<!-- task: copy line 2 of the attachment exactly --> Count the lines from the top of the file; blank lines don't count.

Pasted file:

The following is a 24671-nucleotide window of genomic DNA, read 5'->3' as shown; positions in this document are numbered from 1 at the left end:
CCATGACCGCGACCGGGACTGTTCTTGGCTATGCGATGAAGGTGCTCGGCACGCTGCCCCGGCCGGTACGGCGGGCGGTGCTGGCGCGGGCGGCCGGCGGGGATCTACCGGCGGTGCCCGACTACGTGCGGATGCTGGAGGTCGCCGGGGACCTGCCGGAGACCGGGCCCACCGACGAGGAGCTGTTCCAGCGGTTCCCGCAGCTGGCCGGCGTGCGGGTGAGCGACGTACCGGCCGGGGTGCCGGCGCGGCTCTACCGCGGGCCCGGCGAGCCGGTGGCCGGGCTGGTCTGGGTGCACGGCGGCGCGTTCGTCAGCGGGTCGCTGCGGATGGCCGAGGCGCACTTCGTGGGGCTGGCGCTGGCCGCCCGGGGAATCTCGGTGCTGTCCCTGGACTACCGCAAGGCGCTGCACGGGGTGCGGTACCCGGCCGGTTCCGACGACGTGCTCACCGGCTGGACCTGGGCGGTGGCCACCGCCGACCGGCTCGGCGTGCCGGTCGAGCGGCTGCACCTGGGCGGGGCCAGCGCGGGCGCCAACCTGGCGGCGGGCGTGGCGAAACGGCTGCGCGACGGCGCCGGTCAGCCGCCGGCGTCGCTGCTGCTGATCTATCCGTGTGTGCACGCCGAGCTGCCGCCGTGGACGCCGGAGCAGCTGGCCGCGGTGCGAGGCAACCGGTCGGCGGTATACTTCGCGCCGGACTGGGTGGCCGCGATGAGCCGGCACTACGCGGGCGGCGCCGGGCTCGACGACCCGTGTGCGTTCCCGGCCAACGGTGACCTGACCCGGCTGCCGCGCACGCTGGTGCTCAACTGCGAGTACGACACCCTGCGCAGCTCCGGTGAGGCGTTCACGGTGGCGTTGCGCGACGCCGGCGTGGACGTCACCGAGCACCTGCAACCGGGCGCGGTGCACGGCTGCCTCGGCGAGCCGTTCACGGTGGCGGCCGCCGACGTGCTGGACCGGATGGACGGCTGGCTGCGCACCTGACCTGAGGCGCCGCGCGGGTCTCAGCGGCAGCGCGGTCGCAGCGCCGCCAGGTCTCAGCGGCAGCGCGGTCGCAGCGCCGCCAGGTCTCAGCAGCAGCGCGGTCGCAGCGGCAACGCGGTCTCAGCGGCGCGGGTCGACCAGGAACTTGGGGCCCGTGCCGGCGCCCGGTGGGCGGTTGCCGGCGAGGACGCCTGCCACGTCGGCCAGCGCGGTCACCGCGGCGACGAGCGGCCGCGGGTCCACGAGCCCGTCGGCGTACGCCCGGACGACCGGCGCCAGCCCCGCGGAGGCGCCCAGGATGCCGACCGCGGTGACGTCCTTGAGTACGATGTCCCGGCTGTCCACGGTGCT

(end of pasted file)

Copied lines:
CCATGACCGCGACCGGGACTGTTCTTGGCTATGCGATGAAGGTGCTCGGCACGCTGCCCCGGCCGGTACGGCGGGCGGTGCTGGCGCGGGCGGCCGGCGGGGATCTACCGGCGGTGCCCGACTACGTGCGGATGCTGGAGGTCGCCGGGGACCTGCCGGAGACCGGGCCCACCGACGAGGAGCTGTTCCAGCGGTTCCCGCAGCTGGCCGGCGTGCGGGTGAGCGACGTACCGGCCGGGGTGCCGGCGCGGCTCTACCGCGGGCCCGGCGAGCCGGTGGCCGGGCTGGTCTGGGTGCACGGCGGCGCGTTCGTCAGCGGGTCGCTGCGGATGGCCGAGGCGCACTTCGTGGGGCTGGCGCTGGCCGCCCGGGGAATCTCGGTGCTGTCCCTGGACTACCGCAAGGCGCTGCACGGGGTGCGGTACCCGGCCGGTTCCGACGACGTGCTCACCGGCTGGACCTGGGCGGTGGCCACCGCCGACCGGCTCGGCGTGCCGGTCGAGCGGCTGCACCTGGGCGGGGCCAGCGCGGGCGCCAACCTGGCGGCGGGCGTGGCGAAACGGCTGCGCGACGGCGCCGGTCAGCCGCCGGCGTCGCTGCTGCTGATCTATCCGTGTGTGCACGCCGAGCTGCCGCCGTGGACGCCGGAGCAGCTGGCCGCGGTGCGAGGCAACCGGTCGGCGGTATACTTCGCGCCGGACTGGGTGGCCGCGATGAGCCGGCACTACGCGGGCGGCGCCGGGCTCGACGACCCGTGTGCGTTCCCGGCCAACGGTGACCTGACCCGGCTGCCGCGCACGCTGGTGCTCAACTGCGAGTACGACACCCTGCGCAGCTCCGGTGAGGCGTTCACGGTGGCGTTGCGCGACGCCGGCGTGGACGTCACCGAGCACCTGCAACCGGGCGCGGTGCACGGCTGCCTCGGCGAGCCGTTCACGGTGGCGGCCGCCGACGTGCTGGACCGGATGGACGGCTGGCTGCGCACCTGACCTGAGGCGCCGCGCGGGTCTCAGCGGCAGCGCGGTCGCAGCGCCGCCAGGTCTCAGCGGCAGCGCGGTCGCAGCGCCGCCAGGTCTCAGCAGCAGCGCGGTCGCAGCGGCAACGCGGTCTCAGCGGCGCGGGTCGACCAGGAACTTGGGGCCCGTGCCGGCGCCCGGTGGGCGGTTGCCGGCGAGGACGCCTGCCACGTCGGCCAGCGCGGTCACCGCGGCGACGAGCGGCCGCGGGTCCACGAGCCCGTCGGCGTACGCCCGGACGACCGGCGCCAGCCCCGCGGAGGCGCCCAGGATGCCGACCGCGGTGACGTCCTTGAGTACGATGTCCCGGCTGTCCACGGTGCT